A long time ago, I was travelling in Ireland in the days when bank cards didn’t work abroad and there were no mobile phones.
My boyfriend and I ran out of money and realised we would have to head for the next ferry. We hitched from Cork to Dublin, but missed the 11am ferry and had 12 hours with no money and nothing to eat.
A kind cafe owner took pity on us and gave us a nice plate of sandwiches, cake and a pot of tea–all for nothing! Now that’s a real Irish generosity for you.
I was travelling around India alone. One evening at twilight, I caught a tuk-tuk from a Buddhist shrine back to my accommodation in Mumbai. I felt rather nervous as I’d stayed out longer than anticipated and was unsure about being out after dark.
As we entered the city, the tuk-tuk driver pulled over to the side of the road to buy some street food. I assumed he was grabbing a snack for himself, but to my surprise, he handed the food to me! He spoke not a word of English and I not a word of HIndi, but we shared the food with not a word spoken, just smiles. I was so touched by his kindness.
In response to the story, Alone in India, Patel has played on the idea of food, heritage, communication and memory by inviting viewers to join him in a shared eating experience, via a television screen from his childhood.
Erin Patel is a Photographer and Arts Educator. His personal work centres around his experience of being raised in a mixed heritage household; exploring themes of nostalgia and diaspora within the Irish and Indian cultural identity.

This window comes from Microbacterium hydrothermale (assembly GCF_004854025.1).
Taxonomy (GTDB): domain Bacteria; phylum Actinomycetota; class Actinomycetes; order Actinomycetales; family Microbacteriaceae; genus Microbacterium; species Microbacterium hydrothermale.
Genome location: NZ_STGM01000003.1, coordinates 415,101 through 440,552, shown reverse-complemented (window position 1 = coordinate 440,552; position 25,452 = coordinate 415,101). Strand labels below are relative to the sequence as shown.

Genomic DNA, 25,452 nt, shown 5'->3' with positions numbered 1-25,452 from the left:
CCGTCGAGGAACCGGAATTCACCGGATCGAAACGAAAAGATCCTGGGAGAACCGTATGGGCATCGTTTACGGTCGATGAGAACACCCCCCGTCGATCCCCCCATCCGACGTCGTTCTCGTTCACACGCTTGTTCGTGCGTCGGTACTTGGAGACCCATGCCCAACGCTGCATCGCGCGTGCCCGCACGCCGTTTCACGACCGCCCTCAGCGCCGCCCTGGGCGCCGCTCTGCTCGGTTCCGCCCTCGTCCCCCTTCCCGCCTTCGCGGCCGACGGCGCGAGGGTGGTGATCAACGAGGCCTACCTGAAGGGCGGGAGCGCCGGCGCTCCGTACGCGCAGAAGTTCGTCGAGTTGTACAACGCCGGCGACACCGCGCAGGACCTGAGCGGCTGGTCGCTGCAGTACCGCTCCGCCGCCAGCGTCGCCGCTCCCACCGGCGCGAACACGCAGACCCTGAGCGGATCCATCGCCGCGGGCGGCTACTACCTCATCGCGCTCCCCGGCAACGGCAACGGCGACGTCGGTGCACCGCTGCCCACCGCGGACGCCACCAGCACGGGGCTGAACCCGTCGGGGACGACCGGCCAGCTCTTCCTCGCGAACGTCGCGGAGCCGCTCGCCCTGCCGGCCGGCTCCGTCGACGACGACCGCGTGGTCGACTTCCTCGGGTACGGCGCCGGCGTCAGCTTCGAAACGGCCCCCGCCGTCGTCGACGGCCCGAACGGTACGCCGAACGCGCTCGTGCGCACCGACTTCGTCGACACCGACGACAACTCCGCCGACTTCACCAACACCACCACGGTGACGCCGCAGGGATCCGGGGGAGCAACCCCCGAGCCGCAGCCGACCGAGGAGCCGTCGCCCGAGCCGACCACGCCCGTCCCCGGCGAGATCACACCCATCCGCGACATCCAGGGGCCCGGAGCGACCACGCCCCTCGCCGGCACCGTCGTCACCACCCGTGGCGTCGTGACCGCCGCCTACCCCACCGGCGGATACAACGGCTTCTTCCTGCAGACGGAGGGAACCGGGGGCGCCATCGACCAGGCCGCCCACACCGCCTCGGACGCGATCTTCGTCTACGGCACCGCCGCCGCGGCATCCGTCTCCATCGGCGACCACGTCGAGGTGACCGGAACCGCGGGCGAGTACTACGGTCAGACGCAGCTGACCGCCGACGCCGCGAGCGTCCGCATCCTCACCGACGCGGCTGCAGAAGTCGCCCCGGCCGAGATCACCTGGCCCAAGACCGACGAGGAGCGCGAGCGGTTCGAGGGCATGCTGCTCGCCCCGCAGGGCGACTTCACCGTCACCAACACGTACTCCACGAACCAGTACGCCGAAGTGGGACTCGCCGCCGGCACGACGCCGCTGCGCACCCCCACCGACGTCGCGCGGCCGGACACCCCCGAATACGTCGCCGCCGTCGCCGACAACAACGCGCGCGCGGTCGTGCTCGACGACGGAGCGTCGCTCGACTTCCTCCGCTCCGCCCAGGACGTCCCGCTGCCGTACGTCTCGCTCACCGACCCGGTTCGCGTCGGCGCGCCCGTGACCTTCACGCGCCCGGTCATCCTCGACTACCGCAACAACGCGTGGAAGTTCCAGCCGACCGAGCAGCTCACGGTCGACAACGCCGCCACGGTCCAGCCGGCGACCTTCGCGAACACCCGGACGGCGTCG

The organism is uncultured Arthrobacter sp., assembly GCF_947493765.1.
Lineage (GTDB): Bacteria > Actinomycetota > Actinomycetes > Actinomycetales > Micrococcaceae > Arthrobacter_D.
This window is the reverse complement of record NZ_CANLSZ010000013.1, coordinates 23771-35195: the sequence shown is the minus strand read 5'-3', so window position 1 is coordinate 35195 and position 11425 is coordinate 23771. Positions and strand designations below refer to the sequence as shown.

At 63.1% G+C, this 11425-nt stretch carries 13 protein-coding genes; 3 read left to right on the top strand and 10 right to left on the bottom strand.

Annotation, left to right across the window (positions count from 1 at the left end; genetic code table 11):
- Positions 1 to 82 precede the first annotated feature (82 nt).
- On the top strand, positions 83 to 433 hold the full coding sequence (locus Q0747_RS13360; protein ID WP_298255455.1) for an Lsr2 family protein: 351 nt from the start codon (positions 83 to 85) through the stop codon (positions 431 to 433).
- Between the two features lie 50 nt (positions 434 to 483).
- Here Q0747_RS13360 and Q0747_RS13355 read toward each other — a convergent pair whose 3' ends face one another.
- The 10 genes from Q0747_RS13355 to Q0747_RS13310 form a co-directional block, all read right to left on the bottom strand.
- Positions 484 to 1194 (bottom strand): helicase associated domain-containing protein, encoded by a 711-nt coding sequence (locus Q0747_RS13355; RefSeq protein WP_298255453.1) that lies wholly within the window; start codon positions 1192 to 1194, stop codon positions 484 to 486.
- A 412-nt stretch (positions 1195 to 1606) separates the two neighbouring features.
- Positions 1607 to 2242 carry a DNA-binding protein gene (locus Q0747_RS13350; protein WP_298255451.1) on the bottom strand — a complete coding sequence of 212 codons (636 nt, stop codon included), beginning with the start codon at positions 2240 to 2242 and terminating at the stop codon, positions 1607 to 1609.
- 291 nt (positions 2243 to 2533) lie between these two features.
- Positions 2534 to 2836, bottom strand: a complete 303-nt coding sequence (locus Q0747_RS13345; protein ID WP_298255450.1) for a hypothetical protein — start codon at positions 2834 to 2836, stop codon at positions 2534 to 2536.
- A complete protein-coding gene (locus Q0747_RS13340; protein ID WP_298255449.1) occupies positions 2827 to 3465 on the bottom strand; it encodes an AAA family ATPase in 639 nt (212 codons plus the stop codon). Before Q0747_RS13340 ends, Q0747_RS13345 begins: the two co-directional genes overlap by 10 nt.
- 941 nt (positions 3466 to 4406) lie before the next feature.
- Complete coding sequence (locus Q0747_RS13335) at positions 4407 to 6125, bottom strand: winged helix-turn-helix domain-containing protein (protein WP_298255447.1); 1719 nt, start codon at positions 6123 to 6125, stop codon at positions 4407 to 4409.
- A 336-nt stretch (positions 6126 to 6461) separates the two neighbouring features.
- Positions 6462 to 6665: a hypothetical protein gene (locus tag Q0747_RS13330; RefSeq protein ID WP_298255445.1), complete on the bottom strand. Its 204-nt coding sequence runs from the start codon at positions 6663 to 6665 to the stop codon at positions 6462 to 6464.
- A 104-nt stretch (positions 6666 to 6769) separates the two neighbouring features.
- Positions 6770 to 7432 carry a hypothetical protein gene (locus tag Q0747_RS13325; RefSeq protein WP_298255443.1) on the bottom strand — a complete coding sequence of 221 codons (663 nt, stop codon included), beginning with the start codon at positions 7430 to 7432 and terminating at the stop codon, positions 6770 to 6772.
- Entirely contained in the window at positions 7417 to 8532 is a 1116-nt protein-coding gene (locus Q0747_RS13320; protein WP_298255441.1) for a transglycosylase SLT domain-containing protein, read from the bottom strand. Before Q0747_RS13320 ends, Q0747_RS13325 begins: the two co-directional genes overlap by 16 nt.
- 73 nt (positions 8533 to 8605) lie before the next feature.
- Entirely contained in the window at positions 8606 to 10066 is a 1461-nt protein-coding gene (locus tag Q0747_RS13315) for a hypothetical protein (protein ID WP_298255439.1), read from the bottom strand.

Having moved from hectic London with a three-day old baby and a boy just about to start school, Norwich has inspired me by its kindness. People chat to each other. Its creativity has inspired me to be myself and to be bold and do what I love, make, and inspire confidence. So thank you Norwich, you’re one of a kind!
I had just moved to Germany and was feeling very homesick. One day, I wandered up to a church. The service had finished and the vicar came out, saw me and started chatting. I told him I was experiencing homesickness. He invited me to have lunch with him, his wife and his son. I never saw them again after this, but have never forgotten their hospitality that day.
This time last year in 2018, I was on CAPD dialysis. It was very tough on my whole family. My wife was the sole support for us and my daughter was dealing with life while watching her daddy permanently unwell.
One morning at 3am, the hospital phoned and offered me a kidney transplant. I leapt at the chance and had the operation. Within a week, I was home convalescing.